Physics, Chemistry, Energy and the Environment
This course forms an introduction to university studies within chemistry, physics and engineering with a specialisation in energy and sustainable development. The aim is to provide a broad natural scientific and technical foundation for further studies and future professional life.
In Years 2 and 3 the focus is on basic subject studies. These studies are mostly carried out jointly with other Masters of Science in Engineering programmes where the subjects are placed in an engineering context which provides perspectives and explanatory models. Parallel with these courses students continue to study several educational science courses. At the end of Year 3, all the students in the programme meet in a larger scale course block concerning operational development, experimental methods and project-oriented teaching practice at science centres and within company environments.
In Years 4 and 5 in-depth subject courses are taken including programme-specific mathematics courses and courses at advanced level within educational science, scientific theory and research methodology, operational development and project management. In addition a longer teaching practice period is carried out in an upper secondary school in both degree subjects. An education course is directly linked to this teaching practice period as preparation. Finally a degree project is undertaken worth 30 credits within the fields of technology/engineering, mathematics, natural sciences and learning.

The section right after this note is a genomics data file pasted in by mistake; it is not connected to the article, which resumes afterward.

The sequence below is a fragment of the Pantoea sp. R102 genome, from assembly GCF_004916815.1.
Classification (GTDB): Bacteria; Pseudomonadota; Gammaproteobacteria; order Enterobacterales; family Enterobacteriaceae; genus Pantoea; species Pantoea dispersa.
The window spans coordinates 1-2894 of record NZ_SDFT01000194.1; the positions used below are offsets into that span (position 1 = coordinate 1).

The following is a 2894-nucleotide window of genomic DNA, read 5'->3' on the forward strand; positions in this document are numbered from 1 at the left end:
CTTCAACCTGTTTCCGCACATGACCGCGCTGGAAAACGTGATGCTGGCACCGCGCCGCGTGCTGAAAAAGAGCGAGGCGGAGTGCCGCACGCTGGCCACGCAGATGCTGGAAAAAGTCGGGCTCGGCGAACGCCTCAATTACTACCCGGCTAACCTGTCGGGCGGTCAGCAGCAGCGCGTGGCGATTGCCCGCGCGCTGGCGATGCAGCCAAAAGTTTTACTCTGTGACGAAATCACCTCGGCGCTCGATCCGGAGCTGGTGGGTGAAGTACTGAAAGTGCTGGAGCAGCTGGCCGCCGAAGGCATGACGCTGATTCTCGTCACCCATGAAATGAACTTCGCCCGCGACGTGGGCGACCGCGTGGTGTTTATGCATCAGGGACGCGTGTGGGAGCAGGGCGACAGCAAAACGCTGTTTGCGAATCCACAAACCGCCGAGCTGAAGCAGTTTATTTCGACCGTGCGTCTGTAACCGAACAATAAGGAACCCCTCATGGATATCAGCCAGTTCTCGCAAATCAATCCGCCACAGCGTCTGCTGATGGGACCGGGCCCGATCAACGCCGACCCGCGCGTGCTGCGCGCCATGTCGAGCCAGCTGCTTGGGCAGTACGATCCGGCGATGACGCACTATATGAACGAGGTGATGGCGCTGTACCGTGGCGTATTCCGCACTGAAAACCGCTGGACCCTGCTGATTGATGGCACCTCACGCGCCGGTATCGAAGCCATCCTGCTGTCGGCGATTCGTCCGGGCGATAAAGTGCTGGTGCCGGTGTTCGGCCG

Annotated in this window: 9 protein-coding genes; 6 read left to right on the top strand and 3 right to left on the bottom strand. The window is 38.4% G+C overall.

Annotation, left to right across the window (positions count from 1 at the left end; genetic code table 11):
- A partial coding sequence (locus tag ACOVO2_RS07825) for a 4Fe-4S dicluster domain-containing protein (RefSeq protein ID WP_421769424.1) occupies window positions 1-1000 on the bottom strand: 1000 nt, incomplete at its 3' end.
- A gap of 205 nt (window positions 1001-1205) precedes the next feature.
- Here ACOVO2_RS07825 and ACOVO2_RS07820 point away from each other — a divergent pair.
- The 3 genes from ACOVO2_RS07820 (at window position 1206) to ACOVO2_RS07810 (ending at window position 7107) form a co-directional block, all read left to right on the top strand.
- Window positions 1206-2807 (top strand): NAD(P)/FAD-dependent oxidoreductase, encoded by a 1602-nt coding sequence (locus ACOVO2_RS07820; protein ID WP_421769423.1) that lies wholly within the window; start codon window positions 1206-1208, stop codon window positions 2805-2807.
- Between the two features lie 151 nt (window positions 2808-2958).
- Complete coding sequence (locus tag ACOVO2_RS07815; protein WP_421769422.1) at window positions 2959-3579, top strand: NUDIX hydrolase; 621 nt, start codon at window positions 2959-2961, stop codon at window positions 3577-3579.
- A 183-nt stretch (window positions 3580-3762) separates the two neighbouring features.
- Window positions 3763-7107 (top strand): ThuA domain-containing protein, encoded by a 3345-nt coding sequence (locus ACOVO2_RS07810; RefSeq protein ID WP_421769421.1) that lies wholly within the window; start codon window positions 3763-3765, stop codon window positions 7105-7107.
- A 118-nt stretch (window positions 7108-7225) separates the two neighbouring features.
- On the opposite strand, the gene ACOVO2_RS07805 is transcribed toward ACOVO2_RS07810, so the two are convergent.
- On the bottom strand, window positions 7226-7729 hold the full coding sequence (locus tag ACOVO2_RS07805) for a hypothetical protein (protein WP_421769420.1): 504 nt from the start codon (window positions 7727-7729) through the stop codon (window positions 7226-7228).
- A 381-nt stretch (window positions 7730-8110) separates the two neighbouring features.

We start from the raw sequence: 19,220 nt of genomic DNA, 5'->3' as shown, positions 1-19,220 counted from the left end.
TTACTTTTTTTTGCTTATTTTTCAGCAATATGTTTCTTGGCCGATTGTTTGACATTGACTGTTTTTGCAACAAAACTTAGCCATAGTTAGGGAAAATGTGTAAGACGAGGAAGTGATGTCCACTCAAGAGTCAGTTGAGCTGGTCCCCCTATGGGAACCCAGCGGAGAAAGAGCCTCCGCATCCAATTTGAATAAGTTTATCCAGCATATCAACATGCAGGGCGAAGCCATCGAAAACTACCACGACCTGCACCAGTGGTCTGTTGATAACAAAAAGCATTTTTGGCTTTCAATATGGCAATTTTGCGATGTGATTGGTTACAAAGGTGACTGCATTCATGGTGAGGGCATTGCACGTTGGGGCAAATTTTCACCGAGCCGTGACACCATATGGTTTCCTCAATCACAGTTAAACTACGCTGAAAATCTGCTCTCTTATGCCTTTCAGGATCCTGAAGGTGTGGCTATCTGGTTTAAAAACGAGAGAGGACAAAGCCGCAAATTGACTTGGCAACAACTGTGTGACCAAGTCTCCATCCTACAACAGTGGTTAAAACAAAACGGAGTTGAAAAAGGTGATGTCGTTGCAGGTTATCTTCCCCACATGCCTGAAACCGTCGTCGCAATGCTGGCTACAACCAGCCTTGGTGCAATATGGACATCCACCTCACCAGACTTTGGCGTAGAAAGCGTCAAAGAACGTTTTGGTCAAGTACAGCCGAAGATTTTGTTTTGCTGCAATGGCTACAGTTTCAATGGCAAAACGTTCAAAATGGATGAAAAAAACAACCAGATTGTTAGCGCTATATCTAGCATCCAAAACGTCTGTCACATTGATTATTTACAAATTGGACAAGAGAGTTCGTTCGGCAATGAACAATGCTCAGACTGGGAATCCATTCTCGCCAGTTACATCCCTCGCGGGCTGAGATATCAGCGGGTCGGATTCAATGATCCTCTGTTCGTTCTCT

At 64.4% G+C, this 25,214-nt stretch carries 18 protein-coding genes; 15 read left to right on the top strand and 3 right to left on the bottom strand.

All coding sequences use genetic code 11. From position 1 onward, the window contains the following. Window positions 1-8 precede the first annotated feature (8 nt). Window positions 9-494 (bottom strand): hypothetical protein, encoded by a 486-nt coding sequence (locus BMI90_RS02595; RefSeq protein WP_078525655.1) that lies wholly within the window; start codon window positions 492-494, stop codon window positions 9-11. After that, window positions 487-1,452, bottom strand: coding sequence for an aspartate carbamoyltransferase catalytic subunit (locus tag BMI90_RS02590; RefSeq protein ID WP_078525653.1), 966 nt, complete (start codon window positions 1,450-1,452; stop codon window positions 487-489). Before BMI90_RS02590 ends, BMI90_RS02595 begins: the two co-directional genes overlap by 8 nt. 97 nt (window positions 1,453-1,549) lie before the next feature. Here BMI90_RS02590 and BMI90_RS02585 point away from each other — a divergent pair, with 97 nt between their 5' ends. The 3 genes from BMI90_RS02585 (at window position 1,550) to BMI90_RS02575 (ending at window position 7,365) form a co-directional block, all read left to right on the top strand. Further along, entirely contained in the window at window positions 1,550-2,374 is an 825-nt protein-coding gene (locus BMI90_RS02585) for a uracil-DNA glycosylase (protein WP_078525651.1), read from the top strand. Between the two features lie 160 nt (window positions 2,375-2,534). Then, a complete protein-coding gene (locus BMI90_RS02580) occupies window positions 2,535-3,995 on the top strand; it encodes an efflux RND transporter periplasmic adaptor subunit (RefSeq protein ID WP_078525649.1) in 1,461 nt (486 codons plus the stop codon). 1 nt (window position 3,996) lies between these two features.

Mathematics and Physics
In Years 2 and 3, students specialising in Mathematics and Physics primarily study together with students on the Technical Physics programme. This includes courses in, for example, mathematics, physics, mechanics, electrical engineering and modern physics. In Years 4 and 5 elective, in-depth courses in physics and mathematics are taken: some together with students from other programmes.